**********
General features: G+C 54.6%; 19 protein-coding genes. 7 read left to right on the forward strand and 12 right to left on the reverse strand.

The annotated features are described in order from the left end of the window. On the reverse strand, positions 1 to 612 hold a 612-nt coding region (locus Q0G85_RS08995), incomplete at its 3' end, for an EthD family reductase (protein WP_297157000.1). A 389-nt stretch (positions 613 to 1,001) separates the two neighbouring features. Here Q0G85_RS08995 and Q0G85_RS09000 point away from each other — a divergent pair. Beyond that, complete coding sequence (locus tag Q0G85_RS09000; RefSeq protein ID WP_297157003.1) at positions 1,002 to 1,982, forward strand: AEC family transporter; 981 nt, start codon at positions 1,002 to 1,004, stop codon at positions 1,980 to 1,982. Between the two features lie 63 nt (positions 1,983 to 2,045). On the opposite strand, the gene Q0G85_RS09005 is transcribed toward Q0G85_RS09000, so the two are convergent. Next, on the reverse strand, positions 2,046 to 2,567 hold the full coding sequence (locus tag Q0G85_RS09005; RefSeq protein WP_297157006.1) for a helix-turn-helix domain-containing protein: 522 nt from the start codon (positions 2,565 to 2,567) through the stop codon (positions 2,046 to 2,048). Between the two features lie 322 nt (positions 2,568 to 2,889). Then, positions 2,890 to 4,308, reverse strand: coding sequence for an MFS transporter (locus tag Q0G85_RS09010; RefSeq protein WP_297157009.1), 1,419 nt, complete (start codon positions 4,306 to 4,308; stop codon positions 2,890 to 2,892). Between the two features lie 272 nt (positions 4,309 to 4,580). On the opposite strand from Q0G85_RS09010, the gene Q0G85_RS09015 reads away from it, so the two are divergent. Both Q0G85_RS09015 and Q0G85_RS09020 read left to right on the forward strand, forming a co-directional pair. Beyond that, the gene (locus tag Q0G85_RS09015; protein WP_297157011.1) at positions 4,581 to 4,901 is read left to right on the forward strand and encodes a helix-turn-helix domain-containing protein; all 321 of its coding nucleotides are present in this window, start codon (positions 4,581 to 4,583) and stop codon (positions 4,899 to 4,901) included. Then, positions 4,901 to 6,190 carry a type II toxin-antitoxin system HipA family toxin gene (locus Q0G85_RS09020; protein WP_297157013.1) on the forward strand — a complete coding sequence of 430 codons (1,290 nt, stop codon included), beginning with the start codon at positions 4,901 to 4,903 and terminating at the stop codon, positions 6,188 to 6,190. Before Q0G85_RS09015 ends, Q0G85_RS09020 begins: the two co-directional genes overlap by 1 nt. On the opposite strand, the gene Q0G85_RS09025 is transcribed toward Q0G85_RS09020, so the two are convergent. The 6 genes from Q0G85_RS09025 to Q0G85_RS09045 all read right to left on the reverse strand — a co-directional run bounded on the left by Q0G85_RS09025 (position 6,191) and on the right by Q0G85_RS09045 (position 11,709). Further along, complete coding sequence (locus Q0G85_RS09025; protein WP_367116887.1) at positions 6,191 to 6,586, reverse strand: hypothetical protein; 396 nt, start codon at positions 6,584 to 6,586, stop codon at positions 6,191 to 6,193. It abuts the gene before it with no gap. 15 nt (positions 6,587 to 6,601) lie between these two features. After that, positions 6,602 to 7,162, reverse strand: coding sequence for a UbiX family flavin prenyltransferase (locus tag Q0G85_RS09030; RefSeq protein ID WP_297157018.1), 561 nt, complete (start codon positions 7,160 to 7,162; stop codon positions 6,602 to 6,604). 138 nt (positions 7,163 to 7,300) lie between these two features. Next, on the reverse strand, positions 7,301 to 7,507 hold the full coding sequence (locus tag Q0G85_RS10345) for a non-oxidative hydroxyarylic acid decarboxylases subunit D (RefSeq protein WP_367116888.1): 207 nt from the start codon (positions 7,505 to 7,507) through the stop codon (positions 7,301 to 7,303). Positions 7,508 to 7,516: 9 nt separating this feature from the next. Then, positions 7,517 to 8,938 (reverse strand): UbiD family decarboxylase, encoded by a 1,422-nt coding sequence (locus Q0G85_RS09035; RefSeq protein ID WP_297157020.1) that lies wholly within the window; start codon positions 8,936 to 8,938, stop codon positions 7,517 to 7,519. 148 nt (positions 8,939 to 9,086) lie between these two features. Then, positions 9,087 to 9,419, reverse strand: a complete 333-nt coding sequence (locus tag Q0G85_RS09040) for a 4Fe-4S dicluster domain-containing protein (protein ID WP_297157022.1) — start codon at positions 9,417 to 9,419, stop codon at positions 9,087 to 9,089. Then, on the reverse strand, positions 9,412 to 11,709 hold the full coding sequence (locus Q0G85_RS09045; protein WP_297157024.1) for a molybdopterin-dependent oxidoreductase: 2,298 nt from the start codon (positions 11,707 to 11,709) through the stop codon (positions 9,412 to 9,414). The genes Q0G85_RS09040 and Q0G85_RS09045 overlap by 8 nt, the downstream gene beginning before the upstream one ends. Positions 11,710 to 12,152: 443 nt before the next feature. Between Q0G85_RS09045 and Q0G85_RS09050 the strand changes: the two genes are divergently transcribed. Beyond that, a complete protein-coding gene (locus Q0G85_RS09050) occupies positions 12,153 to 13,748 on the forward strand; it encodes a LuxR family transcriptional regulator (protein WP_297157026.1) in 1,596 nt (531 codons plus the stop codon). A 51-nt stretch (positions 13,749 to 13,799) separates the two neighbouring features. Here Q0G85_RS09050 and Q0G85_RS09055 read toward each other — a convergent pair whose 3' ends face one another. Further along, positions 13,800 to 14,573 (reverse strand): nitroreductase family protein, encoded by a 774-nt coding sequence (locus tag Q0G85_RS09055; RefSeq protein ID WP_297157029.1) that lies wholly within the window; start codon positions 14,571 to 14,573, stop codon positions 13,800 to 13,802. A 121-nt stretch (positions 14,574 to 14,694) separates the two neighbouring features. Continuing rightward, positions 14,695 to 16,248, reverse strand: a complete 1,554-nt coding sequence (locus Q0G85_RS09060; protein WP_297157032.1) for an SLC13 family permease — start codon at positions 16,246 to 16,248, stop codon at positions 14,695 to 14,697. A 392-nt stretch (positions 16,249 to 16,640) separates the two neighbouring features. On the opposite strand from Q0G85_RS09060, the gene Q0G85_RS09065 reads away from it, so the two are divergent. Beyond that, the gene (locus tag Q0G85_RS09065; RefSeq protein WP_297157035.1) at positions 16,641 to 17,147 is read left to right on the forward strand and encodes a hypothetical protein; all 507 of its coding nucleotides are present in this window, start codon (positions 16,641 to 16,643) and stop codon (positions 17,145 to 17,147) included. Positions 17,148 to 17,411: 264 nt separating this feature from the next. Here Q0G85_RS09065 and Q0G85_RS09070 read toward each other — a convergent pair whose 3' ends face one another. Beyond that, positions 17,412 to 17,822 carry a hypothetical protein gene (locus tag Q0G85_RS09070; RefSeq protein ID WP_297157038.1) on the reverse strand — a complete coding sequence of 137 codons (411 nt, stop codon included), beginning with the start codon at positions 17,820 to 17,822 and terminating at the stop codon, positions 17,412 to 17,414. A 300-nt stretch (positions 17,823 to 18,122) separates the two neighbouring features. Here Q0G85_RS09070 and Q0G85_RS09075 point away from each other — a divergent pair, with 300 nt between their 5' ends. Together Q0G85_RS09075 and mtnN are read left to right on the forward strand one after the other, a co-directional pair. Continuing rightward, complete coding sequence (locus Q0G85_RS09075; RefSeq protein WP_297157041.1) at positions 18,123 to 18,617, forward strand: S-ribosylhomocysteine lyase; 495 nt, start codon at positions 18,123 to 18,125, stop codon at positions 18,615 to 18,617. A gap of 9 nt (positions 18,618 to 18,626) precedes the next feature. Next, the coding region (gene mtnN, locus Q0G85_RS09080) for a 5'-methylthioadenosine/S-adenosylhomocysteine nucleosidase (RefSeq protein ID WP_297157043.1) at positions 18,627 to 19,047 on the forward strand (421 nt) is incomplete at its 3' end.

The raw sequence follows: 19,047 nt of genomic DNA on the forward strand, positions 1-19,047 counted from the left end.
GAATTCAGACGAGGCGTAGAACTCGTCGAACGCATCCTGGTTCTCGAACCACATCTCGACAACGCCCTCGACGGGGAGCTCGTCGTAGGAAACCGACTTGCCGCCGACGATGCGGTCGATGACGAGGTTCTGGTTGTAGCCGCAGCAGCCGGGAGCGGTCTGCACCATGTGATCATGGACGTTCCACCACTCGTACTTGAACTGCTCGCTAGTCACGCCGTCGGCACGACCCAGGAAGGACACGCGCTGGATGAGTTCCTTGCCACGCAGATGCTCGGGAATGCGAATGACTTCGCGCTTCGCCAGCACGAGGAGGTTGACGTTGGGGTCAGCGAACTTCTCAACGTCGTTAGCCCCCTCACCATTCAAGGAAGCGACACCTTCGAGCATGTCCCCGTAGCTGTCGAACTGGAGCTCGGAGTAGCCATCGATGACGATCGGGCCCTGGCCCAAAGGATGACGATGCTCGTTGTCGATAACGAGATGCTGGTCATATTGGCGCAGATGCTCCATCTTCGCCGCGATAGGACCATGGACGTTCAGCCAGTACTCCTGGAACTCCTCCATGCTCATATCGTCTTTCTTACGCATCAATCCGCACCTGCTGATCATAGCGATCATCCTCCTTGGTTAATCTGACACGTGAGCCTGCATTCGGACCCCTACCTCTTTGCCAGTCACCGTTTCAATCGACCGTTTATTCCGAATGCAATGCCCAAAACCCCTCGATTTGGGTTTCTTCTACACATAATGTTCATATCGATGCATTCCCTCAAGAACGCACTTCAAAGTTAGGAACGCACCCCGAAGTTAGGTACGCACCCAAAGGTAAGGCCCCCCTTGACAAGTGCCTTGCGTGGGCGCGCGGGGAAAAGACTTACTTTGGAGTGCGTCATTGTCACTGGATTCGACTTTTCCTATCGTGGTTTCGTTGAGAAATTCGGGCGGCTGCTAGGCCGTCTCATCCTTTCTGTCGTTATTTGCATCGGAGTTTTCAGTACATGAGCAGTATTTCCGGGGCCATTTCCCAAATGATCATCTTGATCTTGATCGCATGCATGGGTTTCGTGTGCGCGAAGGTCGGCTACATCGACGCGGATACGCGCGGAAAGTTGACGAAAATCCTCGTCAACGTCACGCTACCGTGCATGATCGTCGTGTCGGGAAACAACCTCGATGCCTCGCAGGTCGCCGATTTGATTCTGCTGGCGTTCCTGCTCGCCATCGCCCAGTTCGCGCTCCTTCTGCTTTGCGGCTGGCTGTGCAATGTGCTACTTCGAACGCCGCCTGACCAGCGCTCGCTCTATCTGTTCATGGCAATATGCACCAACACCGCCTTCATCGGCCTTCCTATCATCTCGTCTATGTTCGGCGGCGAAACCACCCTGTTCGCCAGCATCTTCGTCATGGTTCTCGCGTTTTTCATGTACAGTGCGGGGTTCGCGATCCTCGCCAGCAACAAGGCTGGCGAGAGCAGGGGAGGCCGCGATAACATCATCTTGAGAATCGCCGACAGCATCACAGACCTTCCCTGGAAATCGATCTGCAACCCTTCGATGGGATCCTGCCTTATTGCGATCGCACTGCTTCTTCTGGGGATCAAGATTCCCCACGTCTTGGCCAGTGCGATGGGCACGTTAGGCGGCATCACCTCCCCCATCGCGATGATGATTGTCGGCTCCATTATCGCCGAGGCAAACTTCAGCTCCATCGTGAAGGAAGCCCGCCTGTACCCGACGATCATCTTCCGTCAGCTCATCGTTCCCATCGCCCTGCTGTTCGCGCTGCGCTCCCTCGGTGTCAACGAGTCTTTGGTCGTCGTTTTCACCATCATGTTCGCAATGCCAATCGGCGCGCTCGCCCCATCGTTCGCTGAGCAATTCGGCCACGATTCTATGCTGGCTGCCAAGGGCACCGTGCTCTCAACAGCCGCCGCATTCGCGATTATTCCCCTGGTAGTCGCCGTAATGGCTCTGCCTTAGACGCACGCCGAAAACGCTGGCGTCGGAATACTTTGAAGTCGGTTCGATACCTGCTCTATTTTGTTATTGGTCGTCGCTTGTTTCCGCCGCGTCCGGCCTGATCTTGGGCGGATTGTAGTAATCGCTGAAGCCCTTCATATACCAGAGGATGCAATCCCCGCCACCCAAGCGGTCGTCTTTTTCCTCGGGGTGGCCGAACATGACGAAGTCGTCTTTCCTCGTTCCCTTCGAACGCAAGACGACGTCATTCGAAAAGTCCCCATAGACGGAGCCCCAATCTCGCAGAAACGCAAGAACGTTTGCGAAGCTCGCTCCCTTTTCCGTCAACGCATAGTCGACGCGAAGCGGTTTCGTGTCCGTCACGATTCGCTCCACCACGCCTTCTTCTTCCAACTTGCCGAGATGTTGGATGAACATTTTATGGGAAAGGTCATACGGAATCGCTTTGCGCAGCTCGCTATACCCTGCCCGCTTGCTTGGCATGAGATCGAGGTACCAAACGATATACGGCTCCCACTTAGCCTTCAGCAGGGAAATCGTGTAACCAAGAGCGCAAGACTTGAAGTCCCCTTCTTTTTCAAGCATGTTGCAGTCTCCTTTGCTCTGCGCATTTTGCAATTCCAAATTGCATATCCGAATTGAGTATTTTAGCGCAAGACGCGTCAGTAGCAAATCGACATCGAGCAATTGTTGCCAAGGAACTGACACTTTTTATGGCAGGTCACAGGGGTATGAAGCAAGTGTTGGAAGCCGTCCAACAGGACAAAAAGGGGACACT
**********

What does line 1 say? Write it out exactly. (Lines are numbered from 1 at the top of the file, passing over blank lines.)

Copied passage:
General features: G+C 54.6%; 19 protein-coding genes. 7 read left to right on the forward strand and 12 right to left on the reverse strand.